The Entertaining 'Must' We've Worked into Our Everyday Lives

Treat yourself as you would your guests.
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A few weeks ago, I found myself home on a Tuesday night, and in a celebratory mood for no particular reason. We decided to ditch our original dinner plans (Ma Po Tofu) in favor of an elevated cheese plate. I walked to the cheese store, assembled a board, and popped open a bottle of Champagne. It turned out to be such a fun night that felt special simply because we did something unexpected and fancy-ish without it feeling stuffy. Which made me wonder: Why do I only reserve cheese boards for parties and entertaining guests? My cheeseboard was thrown together in minutes, but there were several added touches that made it feel like a party for two. Here are the items I like to keep on hand to make a cheese board part of everyday life: 

A good coupe: Coupes are so elegant they could make sparkling water feel special. While I'm personally a fan of Champagne over water, I love how versatile they are, in that they're the perfect vessel for any bubbly cocktail (or beverage). Tip: Buy more than you need. If you need four, buy eight, because these break easily. 

Cheeseboard: Though you may be tempted to buy an enormous, party-ready cheese board, look for one that's medium-sized (about 12-inches in length or diameter) with minimal details and a simple shape. You want to let the cheese stand out. I recommend wood or marble materials as a neutral backdrop for the cheese. Tip: This is a great item to look for at a flea market

Cocktail napkins - This is another easy way to add flair to your cheese board. Although I recommend a simple coupe and board, be adventurous or bolder when selecting your cocktail napkins. Tip: Pick up little napkins on your travels. My favorites are embroidered ones I picked up in Mexico and linen napkins from our honeymoon in Italy. It also makes for a great conversation starter when hosting.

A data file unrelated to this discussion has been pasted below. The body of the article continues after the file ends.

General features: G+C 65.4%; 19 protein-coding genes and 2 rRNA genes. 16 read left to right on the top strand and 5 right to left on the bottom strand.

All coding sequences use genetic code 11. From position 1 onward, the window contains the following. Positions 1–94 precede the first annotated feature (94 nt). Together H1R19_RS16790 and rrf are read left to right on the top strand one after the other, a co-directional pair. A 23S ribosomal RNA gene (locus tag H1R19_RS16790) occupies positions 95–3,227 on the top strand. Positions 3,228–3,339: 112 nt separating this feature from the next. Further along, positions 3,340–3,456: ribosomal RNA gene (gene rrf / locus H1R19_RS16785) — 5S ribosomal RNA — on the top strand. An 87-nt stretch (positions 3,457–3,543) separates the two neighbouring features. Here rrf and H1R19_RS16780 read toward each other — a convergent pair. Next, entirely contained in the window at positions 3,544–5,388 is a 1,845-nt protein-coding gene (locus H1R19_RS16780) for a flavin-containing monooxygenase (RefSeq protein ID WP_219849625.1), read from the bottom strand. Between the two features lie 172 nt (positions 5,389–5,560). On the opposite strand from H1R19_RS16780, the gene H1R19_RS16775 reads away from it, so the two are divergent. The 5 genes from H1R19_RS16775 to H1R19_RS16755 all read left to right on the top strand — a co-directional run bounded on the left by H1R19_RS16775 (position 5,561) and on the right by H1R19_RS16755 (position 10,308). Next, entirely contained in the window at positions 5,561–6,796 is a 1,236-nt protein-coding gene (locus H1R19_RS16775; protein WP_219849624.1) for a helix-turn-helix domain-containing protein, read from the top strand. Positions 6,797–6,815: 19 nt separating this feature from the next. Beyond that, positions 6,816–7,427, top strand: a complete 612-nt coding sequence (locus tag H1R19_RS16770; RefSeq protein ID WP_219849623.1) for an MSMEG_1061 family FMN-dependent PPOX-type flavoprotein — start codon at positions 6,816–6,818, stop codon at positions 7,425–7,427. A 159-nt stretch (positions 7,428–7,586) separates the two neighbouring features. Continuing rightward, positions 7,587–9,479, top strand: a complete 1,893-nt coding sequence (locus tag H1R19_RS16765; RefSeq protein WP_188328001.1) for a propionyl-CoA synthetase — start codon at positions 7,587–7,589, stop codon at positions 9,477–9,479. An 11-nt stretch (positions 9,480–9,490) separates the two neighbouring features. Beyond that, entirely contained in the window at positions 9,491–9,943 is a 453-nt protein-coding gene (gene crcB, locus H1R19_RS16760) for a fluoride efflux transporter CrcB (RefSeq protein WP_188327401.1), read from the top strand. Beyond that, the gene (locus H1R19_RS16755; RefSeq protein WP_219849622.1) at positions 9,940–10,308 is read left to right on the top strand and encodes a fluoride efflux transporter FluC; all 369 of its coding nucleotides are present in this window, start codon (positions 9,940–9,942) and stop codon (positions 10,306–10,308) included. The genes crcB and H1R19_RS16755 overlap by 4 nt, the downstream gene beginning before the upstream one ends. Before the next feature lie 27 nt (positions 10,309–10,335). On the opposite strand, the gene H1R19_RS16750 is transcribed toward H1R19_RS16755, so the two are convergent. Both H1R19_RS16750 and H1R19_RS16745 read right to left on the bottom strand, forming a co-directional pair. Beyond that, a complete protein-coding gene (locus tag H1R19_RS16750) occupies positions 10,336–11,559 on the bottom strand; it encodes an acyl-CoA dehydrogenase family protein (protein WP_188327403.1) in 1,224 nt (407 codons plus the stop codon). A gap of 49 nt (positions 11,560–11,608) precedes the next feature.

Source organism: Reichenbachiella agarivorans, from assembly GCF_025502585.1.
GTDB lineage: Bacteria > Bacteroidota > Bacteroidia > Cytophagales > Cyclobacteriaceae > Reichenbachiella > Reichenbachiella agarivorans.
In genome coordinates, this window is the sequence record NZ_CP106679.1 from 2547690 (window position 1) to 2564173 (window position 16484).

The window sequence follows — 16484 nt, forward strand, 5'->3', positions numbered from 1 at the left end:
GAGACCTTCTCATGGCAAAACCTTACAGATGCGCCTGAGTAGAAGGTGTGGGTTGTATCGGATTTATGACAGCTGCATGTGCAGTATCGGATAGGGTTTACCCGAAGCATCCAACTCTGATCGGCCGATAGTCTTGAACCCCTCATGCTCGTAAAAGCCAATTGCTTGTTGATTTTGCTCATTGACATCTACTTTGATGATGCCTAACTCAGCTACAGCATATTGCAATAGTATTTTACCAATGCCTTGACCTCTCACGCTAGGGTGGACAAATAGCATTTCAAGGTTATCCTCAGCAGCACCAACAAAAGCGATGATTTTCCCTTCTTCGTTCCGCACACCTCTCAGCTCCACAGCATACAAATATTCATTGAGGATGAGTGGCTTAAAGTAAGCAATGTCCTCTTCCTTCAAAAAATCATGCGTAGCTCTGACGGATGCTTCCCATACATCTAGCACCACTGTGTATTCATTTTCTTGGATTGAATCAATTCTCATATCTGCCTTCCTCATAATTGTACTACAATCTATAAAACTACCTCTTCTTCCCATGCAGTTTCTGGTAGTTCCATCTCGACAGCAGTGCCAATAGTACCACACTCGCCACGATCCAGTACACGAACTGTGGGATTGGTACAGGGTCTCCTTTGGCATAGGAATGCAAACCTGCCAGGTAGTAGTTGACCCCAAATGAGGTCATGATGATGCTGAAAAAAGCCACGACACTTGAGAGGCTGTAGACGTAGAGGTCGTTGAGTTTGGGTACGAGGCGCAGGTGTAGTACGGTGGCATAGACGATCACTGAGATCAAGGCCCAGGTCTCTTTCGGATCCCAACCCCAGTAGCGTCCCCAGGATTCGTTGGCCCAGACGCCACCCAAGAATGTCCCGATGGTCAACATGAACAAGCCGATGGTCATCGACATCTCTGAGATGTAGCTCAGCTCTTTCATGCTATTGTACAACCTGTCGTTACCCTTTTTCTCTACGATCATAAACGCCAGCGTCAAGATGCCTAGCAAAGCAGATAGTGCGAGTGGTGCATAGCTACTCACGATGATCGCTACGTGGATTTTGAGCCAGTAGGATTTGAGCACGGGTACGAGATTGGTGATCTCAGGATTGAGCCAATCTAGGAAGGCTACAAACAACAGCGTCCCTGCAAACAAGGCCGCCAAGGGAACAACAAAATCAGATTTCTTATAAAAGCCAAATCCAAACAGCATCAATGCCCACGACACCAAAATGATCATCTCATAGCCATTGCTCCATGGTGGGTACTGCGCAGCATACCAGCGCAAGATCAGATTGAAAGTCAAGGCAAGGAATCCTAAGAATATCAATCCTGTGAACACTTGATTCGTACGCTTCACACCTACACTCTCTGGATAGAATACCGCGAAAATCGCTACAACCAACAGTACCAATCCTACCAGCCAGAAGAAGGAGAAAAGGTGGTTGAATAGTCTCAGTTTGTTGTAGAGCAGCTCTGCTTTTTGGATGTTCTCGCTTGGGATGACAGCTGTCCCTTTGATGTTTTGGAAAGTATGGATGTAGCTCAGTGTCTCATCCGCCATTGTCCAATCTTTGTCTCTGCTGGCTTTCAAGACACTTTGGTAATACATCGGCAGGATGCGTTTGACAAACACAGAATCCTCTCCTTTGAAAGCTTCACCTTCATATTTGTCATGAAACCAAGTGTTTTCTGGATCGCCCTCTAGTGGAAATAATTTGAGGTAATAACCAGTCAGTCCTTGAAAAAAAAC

Cheese knives: Similar to a cheese board, I gravitate towards a simpler cheese knife set. There are many knives with fancy handles but I prioritize practicality (like being dishwasher-safe) over frills or decorative motifs—which makes them easier to justify pulling them out when it's just you! 

Baskets: Clamato, a restaurant I love in Paris, serves rustic, sliced bread in a simple paper basket. It makes the bread so much more appealing to eat than when it's simply served on a plate. I don't always have fresh bread on hand, but it's just as easy to throw crackers or a cluster of grapes in a napkin-lined basket. Tip: Baskets are multi-functional so don't forget to use them to corral other items like toiletries, linen, mail, etc. when it's not being used to amp up a cheeseboard. 

Serving dishes: I collect little bowls and ramekins in colors that can mix and match together. Whether it's chips or artichokes, tapenade or olives, little dishes break up the cheese and bread (which is typically the same color and can tend to look monotonous). Tip: Buy these all in similar colors so they can work on their own or as a grouping.

Tray: Trays are great for bringing all the above items into one location, so you can transfer the party (even if it's a party-for-one) out of the kitchen, to an outdoor setting or dining table, more easily. Tip: I even use a tray when I'm serving Sloan and her friends snacks. It's an easy way to make things as simple as string cheese and slices of apple look elevated. 

Champagne: I can't say it too many times, but I always have a bottle of Champagne waiting in the fridge. Nothing says "celebration" like the sound of a cork. Tip: Lay the Champagne bottle on its side so the cork stays hydrated, and doesn't shrink to let air in and alter the Champagne.